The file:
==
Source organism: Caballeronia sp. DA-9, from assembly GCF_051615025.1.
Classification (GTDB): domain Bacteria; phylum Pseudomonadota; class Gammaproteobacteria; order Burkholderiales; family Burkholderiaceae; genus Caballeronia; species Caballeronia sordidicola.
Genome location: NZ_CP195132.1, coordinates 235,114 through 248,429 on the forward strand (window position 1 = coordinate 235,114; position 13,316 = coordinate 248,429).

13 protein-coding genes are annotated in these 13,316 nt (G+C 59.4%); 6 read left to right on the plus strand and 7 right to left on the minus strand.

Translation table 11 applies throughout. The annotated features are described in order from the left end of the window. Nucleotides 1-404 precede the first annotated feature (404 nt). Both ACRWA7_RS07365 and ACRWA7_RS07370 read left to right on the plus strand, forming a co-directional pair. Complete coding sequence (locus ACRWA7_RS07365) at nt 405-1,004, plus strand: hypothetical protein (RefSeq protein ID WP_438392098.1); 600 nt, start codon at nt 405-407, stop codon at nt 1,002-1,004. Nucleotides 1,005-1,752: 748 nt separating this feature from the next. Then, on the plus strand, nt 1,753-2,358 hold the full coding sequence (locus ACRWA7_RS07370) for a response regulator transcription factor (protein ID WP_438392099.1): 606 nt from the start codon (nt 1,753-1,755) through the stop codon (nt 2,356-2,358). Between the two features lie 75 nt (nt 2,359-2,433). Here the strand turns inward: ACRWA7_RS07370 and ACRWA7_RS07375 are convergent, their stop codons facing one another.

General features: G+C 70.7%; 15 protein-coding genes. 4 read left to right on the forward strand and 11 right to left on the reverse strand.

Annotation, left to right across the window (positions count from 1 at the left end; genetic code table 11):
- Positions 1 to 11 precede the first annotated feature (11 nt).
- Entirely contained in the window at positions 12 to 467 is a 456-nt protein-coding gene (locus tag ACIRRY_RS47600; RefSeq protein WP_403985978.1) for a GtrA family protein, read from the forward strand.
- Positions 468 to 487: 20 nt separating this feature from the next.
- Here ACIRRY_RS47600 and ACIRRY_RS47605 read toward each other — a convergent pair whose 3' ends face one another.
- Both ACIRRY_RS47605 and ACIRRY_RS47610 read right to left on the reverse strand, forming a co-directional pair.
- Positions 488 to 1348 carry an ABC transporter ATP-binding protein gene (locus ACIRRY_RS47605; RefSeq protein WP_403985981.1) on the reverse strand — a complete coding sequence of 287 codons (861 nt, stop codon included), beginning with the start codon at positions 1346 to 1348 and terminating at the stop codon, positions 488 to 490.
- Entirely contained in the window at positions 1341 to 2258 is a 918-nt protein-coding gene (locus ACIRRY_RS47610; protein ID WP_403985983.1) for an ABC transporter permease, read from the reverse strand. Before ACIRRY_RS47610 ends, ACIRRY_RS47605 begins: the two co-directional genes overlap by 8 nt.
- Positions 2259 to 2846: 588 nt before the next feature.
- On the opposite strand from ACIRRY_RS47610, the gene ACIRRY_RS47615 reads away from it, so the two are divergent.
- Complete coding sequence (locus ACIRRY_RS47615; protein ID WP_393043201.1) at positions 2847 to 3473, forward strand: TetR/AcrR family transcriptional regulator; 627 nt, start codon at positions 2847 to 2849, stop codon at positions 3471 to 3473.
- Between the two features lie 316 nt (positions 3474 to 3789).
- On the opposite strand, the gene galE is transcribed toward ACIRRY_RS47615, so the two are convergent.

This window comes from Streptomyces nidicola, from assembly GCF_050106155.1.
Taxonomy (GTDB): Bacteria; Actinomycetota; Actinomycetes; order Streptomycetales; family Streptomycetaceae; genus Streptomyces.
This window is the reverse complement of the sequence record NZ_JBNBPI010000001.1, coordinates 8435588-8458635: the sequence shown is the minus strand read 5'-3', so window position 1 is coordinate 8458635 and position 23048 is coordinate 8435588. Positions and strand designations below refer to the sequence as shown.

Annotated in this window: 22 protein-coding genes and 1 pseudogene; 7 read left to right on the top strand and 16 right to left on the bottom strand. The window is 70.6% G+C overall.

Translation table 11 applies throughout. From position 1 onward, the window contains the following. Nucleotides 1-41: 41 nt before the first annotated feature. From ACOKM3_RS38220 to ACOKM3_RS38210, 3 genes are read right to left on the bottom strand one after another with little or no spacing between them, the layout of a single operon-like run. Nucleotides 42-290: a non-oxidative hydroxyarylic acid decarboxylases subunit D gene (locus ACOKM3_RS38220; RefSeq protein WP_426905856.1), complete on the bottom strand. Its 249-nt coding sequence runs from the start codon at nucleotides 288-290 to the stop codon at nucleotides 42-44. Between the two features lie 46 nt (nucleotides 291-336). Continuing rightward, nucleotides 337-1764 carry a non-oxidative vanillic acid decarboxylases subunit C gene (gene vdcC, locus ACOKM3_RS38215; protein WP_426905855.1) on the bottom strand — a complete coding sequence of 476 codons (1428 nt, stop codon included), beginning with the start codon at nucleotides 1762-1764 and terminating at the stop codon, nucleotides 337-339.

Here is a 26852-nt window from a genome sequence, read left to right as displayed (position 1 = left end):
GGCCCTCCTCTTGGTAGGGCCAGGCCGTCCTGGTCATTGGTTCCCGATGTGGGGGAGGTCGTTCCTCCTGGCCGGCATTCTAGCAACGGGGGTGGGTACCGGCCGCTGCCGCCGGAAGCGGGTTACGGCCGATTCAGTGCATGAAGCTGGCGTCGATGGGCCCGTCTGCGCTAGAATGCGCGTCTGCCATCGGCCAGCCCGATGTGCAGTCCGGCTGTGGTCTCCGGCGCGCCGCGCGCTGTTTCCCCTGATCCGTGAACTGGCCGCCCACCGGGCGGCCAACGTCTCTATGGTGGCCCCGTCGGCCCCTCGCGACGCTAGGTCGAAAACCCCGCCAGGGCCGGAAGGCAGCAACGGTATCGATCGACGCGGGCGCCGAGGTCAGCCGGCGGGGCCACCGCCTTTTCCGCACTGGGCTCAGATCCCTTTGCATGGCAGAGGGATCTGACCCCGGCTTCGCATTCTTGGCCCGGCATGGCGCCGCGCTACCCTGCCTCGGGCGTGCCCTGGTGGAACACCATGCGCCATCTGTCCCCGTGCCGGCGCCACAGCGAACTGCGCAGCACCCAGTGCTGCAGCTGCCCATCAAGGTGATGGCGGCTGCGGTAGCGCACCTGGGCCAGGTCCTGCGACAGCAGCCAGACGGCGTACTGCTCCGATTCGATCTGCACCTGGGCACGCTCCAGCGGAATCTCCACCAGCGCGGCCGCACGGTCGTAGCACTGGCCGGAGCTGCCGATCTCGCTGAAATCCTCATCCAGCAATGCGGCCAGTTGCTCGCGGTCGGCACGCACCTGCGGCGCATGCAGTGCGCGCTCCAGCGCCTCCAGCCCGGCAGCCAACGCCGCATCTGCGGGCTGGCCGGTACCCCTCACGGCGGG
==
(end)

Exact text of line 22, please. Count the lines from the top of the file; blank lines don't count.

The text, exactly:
This window is the reverse complement of the sequence record NZ_JBNBPI010000001.1, coordinates 8435588-8458635: the sequence shown is the minus strand read 5'-3', so window position 1 is coordinate 8458635 and position 23048 is coordinate 8435588. Positions and strand designations below refer to the sequence as shown.